I have been using a Sabine Nav 480 for a long time. It has served me very well but I think the time has come to replace it as Sabine is no more and I worry about a failure these days. I will likely keep the Sabine racked as a spare.

I use it with subs and two pair of EV QRX-212s running in bi-amp mode.

I got my original settings for it from EV way back when. I actually sent the unit to an engineer at EV and he derived the settings for me from their reference DSP.

I have two primary configurations I use. A standard stereo crossover with HF, MF and mono sub out. The second one is similar except I use 3 inputs for Aux fed subs.

The new DSP is a dbx DR360.
I found a set of parameters for a DR260 that Evan Kirkendal posted. Does anyone know if DR260 settings will work with a DR360? I know that setting are not always portable due to different DSP implementations.

Alternatively, is there a current contact at EV who might have settings for the DR360? I didnít find anything on the EV website besides their own DSPs.

I suppose I could feed pink noise into a channel of my old DSP and a channel of the new one and use SMAART to make the new one the same as the old. I may do that anyway but starting with something close should make it easier.

Thoughts?

Thanks

I had been running a 4xqrx212 over 2xsrx728 up until last Sept in a 600+ person room with a base model driverack. I had tuned the system with smaart and then tweaked to taste. I don't remember all of my settings but a few significant things I do remember are:

1. High passing subs at 80 and low passing tops at 100 to smooth out the transition

2. Lowering the crossover point of the tops to about 1.1, pulling back the relative level of the hf driver, and using a pretty big shelf at the top end to reduce the hissyness. Yes I was giving up some max volume, but I had what the room needed.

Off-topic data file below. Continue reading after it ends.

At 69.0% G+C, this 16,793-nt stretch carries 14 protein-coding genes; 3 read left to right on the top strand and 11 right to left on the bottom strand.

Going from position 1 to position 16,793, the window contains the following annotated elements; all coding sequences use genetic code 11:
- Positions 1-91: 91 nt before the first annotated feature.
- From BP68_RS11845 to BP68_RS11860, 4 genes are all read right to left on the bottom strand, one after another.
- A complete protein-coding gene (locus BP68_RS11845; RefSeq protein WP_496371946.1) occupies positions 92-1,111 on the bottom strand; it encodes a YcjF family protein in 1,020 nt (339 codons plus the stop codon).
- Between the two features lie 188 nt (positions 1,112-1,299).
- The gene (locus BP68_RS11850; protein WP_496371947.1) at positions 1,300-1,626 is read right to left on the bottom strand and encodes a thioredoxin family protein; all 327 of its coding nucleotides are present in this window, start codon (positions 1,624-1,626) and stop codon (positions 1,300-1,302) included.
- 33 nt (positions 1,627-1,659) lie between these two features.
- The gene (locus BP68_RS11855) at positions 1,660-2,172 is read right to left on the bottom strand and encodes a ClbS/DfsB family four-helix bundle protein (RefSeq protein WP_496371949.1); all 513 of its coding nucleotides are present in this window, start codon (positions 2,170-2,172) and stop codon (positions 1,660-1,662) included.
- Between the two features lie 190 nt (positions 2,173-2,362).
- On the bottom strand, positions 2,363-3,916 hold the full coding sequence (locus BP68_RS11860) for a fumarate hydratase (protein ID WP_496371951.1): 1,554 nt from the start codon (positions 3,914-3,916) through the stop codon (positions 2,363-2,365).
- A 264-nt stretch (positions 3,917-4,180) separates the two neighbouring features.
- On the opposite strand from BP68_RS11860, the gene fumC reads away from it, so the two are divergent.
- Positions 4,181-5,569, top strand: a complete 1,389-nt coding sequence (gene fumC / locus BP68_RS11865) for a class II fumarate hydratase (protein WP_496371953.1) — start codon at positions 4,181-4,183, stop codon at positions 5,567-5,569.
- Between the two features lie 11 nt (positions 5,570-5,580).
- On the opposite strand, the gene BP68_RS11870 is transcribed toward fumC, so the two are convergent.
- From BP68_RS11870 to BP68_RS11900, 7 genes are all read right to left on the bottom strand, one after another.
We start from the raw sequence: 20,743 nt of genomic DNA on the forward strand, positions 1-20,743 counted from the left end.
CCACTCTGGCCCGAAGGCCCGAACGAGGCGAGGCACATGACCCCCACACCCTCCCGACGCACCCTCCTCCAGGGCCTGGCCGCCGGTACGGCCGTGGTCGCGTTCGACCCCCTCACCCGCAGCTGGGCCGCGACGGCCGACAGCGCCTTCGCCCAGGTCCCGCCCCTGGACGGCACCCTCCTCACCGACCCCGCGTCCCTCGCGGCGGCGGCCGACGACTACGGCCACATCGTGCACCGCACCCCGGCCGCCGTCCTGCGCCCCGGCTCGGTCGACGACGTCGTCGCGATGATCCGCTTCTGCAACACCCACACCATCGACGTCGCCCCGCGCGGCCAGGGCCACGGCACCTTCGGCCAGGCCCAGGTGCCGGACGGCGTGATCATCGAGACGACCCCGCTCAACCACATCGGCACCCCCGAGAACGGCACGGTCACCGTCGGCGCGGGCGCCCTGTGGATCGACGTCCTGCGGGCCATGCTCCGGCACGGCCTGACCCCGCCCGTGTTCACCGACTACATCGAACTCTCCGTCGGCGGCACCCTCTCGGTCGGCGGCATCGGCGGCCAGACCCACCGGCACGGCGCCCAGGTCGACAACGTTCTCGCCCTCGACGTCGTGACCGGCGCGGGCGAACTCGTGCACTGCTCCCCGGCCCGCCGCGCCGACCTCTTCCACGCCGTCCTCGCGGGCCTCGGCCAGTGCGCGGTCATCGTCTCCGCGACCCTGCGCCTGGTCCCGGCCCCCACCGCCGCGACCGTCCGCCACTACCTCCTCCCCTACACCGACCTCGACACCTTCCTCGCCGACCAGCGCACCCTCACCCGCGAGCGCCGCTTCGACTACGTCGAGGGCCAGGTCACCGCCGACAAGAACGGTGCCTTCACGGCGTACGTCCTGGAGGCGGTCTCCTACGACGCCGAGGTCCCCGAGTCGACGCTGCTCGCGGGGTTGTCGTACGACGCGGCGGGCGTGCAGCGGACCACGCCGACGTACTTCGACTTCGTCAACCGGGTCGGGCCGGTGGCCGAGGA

I do remember having a few specific eq band tweaks but the were done in place and we're room specific not box specific.

By the way, I ran a Sabine 4800 for years on my personal system when my main boards were ls9/01v/analog mostly for parametric eq and fill delay with powered boxes. Since changing to m32/x32, the Sabine is basically retired. My one passive system I do the dsp processing in the amp these days.
Title: Re: Replacing my DSP
Post by: David Morison on August 09, 2019, 03:56:04 pm
I had been running a 4xqrx212 over 2xsrx728 up until last Sept in a 600+ person room with a base model driverack. I had tuned the system with smaart and then tweaked to taste. I don't remember all of my settings but a few significant things I do remember are:

1. High passing subs at 80 and low passing tops at 100 to smooth out the transition


Please tell me that was a slip of the mind, and you aren't really using those subs as nothing more than glorified speaker stands for your tops?
Title: Re: Replacing my DSP
Post by: Rob Spence on September 07, 2019, 04:07:05 pm
Ok, old thread but same dsp

I have a question on setting delays on the Venue 360.

Over on the alignment section, I have a small delay on the LF output as per specs. The other outputs are zero.

There are two more areas for delays but they are grayed out.
I want to set a 6ish ms delay for the tops to better align with the subs but want to avoid the LF alignment setting so if I klutz while tuning up the rig in the field, I donít mess up the top box internal alignment.
Also, I would like to add a back line delay as that can vary by venue due to stage depth and mains location.
So, it seems like the 2 grayed out sections are perfect for this but, how do I use them?

I could use output delays on the mixer but I like having all the speaker processing in one place.

I created 2 configurations on the dsp. One as stereo 2 way with mono subs and one as stereo 2 way with aux subs.

I got surprised (though I should not have) that the sub output was 6dB lower on the aux sub configuration as it isnít getting signal from the mixing of 2 inputs.

So, where do all yíall put the extra gain needed? On the aux out of the desk? On the input mixer in the dsp?  Or...?


Thanks.
Title: Re: Replacing my DSP
Post by: Tim McCulloch on September 07, 2019, 06:05:47 pm
Ok, old thread but same dsp

I have a question on setting delays on the Venue 360.